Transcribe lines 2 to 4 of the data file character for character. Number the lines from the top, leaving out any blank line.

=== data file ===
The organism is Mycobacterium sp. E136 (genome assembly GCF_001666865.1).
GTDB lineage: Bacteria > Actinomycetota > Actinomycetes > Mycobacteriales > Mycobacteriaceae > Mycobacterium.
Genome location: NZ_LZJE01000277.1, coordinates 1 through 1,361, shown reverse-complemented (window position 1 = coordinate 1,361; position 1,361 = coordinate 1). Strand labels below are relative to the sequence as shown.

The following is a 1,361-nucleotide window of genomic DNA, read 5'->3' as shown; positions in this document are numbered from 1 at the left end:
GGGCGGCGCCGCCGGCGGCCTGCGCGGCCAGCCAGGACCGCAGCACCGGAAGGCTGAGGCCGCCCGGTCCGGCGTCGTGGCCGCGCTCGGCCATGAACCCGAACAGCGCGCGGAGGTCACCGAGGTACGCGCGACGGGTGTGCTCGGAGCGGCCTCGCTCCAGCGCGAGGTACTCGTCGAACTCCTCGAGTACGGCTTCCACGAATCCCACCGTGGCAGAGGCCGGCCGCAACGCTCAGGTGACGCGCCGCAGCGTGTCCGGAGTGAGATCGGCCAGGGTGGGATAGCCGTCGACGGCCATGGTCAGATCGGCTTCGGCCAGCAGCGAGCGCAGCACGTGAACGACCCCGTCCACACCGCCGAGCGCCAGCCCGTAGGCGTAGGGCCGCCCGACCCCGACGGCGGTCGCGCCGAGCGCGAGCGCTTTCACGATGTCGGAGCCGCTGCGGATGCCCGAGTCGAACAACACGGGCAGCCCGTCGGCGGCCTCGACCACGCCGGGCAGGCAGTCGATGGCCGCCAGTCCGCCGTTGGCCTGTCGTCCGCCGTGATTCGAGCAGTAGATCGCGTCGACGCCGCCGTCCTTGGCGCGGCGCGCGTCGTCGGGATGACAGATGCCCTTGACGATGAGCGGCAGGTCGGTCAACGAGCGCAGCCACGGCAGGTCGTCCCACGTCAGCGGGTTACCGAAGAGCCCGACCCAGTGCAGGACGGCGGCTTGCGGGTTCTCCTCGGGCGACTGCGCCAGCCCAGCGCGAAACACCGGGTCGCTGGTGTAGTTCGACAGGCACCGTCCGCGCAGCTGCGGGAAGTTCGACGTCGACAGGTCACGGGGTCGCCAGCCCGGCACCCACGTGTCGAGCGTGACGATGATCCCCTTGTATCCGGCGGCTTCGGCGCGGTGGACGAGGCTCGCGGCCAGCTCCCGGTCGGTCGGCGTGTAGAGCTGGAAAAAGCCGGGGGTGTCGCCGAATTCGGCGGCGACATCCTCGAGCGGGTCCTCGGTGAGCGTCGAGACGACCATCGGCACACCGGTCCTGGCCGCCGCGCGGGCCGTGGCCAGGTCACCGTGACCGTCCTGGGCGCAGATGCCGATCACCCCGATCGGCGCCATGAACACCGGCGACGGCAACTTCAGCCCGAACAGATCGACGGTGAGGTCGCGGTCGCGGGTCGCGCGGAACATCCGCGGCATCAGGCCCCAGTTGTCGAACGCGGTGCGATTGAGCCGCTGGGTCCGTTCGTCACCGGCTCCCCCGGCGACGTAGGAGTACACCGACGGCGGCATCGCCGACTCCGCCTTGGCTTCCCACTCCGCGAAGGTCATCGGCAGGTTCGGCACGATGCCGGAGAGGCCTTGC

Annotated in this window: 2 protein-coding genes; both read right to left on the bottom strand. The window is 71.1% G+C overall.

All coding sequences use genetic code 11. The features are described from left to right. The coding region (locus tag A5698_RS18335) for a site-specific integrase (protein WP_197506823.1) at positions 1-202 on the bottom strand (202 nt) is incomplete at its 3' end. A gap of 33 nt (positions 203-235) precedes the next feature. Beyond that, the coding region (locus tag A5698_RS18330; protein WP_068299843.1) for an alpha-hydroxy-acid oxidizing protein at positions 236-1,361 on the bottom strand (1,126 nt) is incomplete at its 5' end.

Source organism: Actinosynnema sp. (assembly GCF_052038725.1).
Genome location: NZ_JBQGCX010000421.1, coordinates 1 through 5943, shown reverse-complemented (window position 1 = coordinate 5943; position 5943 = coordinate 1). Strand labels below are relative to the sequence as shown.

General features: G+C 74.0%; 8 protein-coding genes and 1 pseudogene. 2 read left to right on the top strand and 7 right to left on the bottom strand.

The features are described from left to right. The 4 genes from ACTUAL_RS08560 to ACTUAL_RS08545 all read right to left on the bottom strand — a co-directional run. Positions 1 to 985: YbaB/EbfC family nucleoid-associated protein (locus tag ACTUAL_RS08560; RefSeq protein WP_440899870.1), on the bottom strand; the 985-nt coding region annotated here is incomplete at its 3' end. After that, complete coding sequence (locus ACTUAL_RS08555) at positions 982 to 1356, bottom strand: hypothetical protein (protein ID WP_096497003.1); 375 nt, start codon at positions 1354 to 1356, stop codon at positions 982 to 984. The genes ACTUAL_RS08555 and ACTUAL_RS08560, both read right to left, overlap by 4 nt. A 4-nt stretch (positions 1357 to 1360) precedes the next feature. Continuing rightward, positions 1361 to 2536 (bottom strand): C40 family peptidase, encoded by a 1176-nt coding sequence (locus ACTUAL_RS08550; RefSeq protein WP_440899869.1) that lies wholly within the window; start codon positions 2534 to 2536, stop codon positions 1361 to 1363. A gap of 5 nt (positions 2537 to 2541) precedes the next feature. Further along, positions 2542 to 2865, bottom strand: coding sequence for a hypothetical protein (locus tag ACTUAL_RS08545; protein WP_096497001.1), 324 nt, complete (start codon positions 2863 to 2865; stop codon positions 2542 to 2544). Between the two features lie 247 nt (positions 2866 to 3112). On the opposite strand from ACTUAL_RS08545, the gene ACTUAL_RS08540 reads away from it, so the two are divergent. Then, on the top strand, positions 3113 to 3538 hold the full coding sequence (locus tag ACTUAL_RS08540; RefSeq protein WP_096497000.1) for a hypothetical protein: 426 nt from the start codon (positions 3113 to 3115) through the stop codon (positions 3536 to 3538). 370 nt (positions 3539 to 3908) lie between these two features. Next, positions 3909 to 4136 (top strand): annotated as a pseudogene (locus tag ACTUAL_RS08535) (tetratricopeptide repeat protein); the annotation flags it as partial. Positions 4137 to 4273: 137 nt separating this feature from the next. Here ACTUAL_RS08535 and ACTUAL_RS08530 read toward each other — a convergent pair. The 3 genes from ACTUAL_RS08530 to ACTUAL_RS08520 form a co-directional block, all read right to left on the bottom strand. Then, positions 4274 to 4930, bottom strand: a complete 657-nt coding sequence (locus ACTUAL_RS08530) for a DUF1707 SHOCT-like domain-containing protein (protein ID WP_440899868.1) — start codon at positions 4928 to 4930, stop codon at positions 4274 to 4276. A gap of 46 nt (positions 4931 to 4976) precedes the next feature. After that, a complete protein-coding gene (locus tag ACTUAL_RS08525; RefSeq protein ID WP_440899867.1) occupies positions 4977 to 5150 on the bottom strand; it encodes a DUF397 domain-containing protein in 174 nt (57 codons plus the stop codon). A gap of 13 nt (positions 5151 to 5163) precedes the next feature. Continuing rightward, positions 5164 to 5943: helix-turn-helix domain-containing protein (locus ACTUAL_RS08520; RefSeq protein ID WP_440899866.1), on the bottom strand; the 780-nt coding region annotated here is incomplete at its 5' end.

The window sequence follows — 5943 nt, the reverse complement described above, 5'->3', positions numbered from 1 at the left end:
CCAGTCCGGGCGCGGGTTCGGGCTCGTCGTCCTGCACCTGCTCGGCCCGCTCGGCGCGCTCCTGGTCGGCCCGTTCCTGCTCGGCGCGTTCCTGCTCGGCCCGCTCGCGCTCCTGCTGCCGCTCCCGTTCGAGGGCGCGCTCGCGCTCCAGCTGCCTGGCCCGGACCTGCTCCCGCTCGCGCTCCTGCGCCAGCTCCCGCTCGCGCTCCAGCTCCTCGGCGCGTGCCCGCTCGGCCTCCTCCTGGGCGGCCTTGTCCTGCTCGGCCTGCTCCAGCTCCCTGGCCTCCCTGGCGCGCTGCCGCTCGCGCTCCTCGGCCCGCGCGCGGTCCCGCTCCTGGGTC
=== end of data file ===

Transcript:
GTDB lineage: Bacteria > Actinomycetota > Actinomycetes > Mycobacteriales > Mycobacteriaceae > Mycobacterium.
Genome location: NZ_LZJE01000277.1, coordinates 1 through 1,361, shown reverse-complemented (window position 1 = coordinate 1,361; position 1,361 = coordinate 1). Strand labels below are relative to the sequence as shown.

The following is a 1,361-nucleotide window of genomic DNA, read 5'->3' as shown; positions in this document are numbered from 1 at the left end: